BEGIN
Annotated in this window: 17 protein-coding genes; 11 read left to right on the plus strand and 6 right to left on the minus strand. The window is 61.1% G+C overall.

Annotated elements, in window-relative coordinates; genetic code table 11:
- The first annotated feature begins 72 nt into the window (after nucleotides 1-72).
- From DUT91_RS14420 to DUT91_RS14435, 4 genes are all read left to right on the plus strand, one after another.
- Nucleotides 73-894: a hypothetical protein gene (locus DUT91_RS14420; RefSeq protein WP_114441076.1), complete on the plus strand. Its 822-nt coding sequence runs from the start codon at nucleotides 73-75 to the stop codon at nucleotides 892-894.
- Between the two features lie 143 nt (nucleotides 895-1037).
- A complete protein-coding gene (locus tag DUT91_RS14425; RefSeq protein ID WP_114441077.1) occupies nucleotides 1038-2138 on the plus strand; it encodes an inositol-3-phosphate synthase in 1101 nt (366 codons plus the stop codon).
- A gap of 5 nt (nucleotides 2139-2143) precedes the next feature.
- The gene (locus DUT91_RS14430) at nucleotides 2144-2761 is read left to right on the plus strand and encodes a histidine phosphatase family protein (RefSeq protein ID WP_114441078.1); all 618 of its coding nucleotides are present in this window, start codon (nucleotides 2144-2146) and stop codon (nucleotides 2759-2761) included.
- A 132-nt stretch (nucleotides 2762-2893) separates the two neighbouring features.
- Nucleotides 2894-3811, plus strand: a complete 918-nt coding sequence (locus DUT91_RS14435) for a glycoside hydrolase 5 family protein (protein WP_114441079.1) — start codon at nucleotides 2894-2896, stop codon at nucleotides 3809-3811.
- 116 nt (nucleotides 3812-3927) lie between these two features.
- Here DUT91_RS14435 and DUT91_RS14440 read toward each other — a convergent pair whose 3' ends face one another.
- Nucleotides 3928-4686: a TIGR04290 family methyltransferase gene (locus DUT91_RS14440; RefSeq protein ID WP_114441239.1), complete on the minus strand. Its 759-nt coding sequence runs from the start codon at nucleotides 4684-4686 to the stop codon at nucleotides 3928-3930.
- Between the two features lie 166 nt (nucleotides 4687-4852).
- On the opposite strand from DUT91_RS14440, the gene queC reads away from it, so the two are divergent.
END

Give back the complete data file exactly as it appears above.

Annotated in this window: 17 protein-coding genes; 11 read left to right on the plus strand and 6 right to left on the minus strand. The window is 61.1% G+C overall.

Annotated elements, in window-relative coordinates; genetic code table 11:
- The first annotated feature begins 72 nt into the window (after nucleotides 1-72).
- From DUT91_RS14420 to DUT91_RS14435, 4 genes are all read left to right on the plus strand, one after another.
- Nucleotides 73-894: a hypothetical protein gene (locus DUT91_RS14420; RefSeq protein WP_114441076.1), complete on the plus strand. Its 822-nt coding sequence runs from the start codon at nucleotides 73-75 to the stop codon at nucleotides 892-894.
- Between the two features lie 143 nt (nucleotides 895-1037).
- A complete protein-coding gene (locus tag DUT91_RS14425; RefSeq protein ID WP_114441077.1) occupies nucleotides 1038-2138 on the plus strand; it encodes an inositol-3-phosphate synthase in 1101 nt (366 codons plus the stop codon).
- A gap of 5 nt (nucleotides 2139-2143) precedes the next feature.
- The gene (locus DUT91_RS14430) at nucleotides 2144-2761 is read left to right on the plus strand and encodes a histidine phosphatase family protein (RefSeq protein ID WP_114441078.1); all 618 of its coding nucleotides are present in this window, start codon (nucleotides 2144-2146) and stop codon (nucleotides 2759-2761) included.
- A 132-nt stretch (nucleotides 2762-2893) separates the two neighbouring features.
- Nucleotides 2894-3811, plus strand: a complete 918-nt coding sequence (locus DUT91_RS14435) for a glycoside hydrolase 5 family protein (protein WP_114441079.1) — start codon at nucleotides 2894-2896, stop codon at nucleotides 3809-3811.
- 116 nt (nucleotides 3812-3927) lie between these two features.
- Here DUT91_RS14435 and DUT91_RS14440 read toward each other — a convergent pair whose 3' ends face one another.
- Nucleotides 3928-4686: a TIGR04290 family methyltransferase gene (locus DUT91_RS14440; RefSeq protein ID WP_114441239.1), complete on the minus strand. Its 759-nt coding sequence runs from the start codon at nucleotides 4684-4686 to the stop codon at nucleotides 3928-3930.
- Between the two features lie 166 nt (nucleotides 4687-4852).
- On the opposite strand from DUT91_RS14440, the gene queC reads away from it, so the two are divergent.